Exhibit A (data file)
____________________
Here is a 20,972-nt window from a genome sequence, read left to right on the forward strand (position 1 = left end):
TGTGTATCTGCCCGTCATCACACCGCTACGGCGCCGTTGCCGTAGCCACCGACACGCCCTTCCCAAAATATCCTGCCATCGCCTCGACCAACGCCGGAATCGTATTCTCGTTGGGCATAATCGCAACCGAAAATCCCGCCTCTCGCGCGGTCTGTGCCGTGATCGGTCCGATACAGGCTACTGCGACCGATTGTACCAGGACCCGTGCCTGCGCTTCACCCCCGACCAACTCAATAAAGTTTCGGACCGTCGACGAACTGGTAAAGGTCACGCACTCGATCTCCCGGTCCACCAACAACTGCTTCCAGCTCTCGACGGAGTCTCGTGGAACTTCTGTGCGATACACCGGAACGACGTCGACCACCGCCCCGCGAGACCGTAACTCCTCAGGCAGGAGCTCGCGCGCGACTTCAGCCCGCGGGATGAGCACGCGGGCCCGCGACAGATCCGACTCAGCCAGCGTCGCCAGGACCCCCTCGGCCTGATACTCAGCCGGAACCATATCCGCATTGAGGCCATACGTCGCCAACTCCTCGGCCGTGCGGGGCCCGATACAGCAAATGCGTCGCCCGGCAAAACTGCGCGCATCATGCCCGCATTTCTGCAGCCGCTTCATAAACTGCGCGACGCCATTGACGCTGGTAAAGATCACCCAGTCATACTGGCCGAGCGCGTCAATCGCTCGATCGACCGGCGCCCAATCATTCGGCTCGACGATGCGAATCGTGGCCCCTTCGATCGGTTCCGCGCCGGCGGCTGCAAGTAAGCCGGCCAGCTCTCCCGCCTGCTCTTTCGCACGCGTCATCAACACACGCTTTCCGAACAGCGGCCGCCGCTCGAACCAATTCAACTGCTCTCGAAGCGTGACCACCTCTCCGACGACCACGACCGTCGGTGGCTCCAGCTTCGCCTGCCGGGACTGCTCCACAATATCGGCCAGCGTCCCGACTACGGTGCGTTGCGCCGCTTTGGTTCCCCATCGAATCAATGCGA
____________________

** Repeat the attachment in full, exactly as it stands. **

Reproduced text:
Here is a 20,972-nt window from a genome sequence, read left to right on the forward strand (position 1 = left end):
TGTGTATCTGCCCGTCATCACACCGCTACGGCGCCGTTGCCGTAGCCACCGACACGCCCTTCCCAAAATATCCTGCCATCGCCTCGACCAACGCCGGAATCGTATTCTCGTTGGGCATAATCGCAACCGAAAATCCCGCCTCTCGCGCGGTCTGTGCCGTGATCGGTCCGATACAGGCTACTGCGACCGATTGTACCAGGACCCGTGCCTGCGCTTCACCCCCGACCAACTCAATAAAGTTTCGGACCGTCGACGAACTGGTAAAGGTCACGCACTCGATCTCCCGGTCCACCAACAACTGCTTCCAGCTCTCGACGGAGTCTCGTGGAACTTCTGTGCGATACACCGGAACGACGTCGACCACCGCCCCGCGAGACCGTAACTCCTCAGGCAGGAGCTCGCGCGCGACTTCAGCCCGCGGGATGAGCACGCGGGCCCGCGACAGATCCGACTCAGCCAGCGTCGCCAGGACCCCCTCGGCCTGATACTCAGCCGGAACCATATCCGCATTGAGGCCATACGTCGCCAACTCCTCGGCCGTGCGGGGCCCGATACAGCAAATGCGTCGCCCGGCAAAACTGCGCGCATCATGCCCGCATTTCTGCAGCCGCTTCATAAACTGCGCGACGCCATTGACGCTGGTAAAGATCACCCAGTCATACTGGCCGAGCGCGTCAATCGCTCGATCGACCGGCGCCCAATCATTCGGCTCGACGATGCGAATCGTGGCCCCTTCGATCGGTTCCGCGCCGGCGGCTGCAAGTAAGCCGGCCAGCTCTCCCGCCTGCTCTTTCGCACGCGTCATCAACACACGCTTTCCGAACAGCGGCCGCCGCTCGAACCAATTCAACTGCTCTCGAAGCGTGACCACCTCTCCGACGACCACGACCGTCGGTGGCTCCAGCTTCGCCTGCCGGGACTGCTCCACAATATCGGCCAGCGTCCCGACTACGGTGCGTTGCGCCGCTTTGGTTCCCCATCGAATCAATGCGA